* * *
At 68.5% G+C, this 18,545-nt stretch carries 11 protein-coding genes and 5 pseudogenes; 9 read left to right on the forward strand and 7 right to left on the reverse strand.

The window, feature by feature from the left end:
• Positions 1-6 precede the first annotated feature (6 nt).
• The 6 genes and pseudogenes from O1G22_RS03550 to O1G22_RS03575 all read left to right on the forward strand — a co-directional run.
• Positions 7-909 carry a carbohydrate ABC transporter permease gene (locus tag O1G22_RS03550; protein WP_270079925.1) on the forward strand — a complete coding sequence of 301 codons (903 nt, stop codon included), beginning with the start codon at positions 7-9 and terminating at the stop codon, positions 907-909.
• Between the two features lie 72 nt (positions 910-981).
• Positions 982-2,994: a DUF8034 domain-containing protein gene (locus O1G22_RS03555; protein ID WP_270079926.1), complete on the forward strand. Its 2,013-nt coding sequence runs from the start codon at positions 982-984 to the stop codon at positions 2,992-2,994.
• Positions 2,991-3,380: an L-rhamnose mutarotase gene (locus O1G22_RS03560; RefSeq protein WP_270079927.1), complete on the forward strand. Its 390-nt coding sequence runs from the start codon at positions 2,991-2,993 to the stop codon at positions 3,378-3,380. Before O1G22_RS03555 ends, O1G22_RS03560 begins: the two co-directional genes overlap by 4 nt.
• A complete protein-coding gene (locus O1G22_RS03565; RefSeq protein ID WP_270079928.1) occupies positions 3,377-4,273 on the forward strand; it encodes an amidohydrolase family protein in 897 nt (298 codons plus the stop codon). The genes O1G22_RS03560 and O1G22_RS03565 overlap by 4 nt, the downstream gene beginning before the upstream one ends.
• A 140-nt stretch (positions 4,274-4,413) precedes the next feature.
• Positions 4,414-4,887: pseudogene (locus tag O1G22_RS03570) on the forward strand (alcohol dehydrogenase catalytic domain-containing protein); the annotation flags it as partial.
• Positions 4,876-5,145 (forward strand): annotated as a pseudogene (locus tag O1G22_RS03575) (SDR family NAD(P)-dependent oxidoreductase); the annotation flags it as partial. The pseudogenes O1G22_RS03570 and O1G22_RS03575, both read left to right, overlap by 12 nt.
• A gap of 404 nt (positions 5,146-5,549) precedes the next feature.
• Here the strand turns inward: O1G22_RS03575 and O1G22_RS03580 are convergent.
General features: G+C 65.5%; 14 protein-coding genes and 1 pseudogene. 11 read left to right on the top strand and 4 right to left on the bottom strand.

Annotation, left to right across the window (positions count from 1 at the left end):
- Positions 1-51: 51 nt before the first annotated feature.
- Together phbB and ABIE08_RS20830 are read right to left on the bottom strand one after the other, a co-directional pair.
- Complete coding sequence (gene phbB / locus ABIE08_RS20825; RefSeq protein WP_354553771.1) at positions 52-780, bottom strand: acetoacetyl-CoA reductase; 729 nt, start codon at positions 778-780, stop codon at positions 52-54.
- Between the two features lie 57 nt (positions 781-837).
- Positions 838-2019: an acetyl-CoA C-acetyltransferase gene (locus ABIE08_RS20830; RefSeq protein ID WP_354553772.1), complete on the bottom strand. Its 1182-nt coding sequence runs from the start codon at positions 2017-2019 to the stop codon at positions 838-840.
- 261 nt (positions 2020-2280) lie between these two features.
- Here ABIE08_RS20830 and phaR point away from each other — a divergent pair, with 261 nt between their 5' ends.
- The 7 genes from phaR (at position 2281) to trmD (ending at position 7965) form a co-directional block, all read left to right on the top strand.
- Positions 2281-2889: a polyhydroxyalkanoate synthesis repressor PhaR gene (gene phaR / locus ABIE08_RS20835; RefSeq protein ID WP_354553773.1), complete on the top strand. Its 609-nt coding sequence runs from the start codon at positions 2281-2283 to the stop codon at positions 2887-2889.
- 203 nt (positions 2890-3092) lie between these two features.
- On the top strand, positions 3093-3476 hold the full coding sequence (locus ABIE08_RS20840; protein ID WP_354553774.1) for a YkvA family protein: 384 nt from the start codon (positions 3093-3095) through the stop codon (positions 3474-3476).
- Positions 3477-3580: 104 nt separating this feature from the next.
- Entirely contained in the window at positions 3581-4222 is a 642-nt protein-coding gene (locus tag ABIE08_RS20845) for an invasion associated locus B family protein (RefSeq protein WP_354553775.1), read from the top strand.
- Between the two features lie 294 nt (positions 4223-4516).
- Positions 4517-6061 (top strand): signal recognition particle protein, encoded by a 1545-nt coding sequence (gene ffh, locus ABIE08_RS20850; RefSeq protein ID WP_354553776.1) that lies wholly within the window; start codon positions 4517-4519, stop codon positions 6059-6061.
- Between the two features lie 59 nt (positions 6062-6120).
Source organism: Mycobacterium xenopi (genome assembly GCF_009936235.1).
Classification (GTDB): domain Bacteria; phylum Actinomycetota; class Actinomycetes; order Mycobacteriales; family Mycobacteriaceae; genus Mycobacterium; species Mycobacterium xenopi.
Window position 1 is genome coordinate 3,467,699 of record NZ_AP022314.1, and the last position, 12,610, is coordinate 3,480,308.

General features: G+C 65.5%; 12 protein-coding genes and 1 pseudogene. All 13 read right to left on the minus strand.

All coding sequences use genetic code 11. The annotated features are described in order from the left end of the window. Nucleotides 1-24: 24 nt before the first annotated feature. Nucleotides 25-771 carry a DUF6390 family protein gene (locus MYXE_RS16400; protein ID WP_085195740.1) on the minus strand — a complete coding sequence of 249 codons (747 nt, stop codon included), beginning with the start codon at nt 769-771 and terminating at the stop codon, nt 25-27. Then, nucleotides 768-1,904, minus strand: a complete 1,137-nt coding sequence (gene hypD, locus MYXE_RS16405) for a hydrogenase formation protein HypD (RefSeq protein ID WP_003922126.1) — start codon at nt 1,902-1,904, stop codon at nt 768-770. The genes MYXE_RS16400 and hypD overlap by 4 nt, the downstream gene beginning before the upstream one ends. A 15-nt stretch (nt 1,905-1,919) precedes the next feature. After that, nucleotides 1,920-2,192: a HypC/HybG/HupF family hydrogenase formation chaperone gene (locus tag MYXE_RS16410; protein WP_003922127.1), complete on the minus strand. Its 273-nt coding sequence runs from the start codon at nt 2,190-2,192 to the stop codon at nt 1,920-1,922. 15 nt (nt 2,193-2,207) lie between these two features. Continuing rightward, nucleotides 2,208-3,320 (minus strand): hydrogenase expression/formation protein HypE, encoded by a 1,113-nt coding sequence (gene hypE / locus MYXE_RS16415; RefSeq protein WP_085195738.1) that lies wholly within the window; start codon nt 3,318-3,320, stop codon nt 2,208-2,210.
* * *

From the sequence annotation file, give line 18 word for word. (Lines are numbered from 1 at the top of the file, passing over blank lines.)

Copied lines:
- Together phbB and ABIE08_RS20830 are read right to left on the bottom strand one after the other, a co-directional pair.